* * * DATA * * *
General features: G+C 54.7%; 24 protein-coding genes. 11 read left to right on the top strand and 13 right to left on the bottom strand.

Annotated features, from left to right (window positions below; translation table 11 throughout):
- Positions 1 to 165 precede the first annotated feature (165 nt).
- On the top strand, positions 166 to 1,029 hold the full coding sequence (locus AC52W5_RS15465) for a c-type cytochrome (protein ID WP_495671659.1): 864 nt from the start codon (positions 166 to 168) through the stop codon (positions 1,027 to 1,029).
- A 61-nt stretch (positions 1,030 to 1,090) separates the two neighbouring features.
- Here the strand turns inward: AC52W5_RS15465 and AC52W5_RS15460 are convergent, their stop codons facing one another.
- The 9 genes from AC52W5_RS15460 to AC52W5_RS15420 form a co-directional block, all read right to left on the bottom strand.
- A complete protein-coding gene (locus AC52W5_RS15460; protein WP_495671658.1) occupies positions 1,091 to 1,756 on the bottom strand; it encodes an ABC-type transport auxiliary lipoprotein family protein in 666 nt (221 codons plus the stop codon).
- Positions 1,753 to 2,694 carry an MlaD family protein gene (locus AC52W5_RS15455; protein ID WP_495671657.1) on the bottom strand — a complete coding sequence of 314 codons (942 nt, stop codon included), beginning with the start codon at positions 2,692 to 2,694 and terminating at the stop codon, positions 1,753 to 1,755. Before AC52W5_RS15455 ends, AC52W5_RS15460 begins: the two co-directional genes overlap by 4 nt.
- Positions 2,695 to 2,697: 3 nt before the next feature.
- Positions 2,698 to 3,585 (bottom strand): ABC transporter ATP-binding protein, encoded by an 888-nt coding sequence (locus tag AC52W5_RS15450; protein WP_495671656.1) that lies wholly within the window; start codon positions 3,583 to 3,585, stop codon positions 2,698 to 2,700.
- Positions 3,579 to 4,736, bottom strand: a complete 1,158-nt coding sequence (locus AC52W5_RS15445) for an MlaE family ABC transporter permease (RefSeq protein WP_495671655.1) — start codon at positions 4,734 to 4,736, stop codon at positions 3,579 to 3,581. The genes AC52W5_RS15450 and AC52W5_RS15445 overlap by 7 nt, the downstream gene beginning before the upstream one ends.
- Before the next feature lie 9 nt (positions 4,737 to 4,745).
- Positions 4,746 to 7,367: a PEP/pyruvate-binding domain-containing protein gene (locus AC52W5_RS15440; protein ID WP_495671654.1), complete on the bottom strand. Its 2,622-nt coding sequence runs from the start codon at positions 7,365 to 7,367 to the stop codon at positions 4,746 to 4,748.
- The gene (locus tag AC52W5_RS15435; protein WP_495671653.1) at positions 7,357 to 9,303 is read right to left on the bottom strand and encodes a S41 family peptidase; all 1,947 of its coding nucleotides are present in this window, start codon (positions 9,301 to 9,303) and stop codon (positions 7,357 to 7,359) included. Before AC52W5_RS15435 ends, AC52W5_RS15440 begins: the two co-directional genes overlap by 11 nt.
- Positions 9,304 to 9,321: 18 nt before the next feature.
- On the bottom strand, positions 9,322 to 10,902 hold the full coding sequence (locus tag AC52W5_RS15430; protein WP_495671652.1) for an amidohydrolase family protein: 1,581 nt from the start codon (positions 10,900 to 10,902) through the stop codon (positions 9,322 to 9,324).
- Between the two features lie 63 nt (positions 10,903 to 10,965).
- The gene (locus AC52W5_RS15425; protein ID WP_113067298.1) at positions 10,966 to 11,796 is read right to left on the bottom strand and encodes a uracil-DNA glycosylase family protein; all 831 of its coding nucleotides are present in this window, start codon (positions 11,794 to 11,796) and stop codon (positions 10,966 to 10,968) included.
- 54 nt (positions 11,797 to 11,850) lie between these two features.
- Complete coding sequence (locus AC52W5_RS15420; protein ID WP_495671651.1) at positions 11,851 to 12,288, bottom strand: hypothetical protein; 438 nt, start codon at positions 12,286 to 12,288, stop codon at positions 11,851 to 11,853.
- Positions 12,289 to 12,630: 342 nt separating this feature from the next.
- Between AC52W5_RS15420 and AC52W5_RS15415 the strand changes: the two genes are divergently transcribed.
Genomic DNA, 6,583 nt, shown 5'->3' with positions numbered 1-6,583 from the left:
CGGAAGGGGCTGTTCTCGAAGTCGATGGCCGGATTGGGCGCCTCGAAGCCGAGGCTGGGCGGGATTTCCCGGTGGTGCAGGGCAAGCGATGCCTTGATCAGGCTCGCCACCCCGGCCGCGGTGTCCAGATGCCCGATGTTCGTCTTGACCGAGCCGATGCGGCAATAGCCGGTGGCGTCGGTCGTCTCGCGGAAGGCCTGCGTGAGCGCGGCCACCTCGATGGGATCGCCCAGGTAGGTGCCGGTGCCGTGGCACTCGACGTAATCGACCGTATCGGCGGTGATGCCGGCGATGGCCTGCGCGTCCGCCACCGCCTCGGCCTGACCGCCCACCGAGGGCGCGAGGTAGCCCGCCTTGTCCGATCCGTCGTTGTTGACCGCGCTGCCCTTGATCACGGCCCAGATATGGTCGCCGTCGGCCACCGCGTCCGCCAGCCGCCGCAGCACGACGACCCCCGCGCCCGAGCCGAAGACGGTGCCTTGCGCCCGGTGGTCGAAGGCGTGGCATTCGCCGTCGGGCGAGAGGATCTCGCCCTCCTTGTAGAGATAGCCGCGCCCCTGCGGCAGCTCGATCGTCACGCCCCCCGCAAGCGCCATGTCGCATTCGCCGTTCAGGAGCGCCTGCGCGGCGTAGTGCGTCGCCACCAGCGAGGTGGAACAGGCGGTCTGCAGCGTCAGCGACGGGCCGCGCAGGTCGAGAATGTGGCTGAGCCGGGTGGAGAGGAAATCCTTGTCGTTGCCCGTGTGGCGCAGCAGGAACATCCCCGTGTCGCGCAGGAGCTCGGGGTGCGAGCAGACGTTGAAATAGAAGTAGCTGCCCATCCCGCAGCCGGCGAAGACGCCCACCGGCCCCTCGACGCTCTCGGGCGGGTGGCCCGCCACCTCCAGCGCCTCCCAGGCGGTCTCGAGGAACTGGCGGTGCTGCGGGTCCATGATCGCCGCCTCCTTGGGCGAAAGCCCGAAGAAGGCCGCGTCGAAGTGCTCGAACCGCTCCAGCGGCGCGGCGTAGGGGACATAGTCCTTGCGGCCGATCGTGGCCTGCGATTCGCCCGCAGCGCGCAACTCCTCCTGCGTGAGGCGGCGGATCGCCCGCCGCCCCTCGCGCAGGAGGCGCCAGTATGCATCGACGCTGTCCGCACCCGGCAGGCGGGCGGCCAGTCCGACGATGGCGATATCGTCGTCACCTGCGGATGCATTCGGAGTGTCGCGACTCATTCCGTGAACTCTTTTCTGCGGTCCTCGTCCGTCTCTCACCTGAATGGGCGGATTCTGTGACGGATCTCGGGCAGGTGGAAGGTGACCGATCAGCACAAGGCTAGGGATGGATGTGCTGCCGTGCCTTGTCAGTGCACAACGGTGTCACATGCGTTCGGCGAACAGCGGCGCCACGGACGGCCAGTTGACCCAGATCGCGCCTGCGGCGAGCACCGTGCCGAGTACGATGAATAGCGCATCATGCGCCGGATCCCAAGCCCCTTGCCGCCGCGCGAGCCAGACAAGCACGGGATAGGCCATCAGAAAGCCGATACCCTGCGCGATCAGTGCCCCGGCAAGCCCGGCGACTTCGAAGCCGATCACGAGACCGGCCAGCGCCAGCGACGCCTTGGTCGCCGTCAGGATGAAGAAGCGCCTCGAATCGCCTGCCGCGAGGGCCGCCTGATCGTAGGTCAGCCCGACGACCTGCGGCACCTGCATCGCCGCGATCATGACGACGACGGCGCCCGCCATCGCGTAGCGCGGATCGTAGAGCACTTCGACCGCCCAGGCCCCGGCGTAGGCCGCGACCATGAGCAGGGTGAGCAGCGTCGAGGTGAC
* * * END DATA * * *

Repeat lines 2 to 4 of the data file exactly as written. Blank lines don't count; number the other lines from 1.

Annotated features, from left to right (window positions below; translation table 11 throughout):
- Positions 1 to 165 precede the first annotated feature (165 nt).
- On the top strand, positions 166 to 1,029 hold the full coding sequence (locus AC52W5_RS15465) for a c-type cytochrome (protein ID WP_495671659.1): 864 nt from the start codon (positions 166 to 168) through the stop codon (positions 1,027 to 1,029).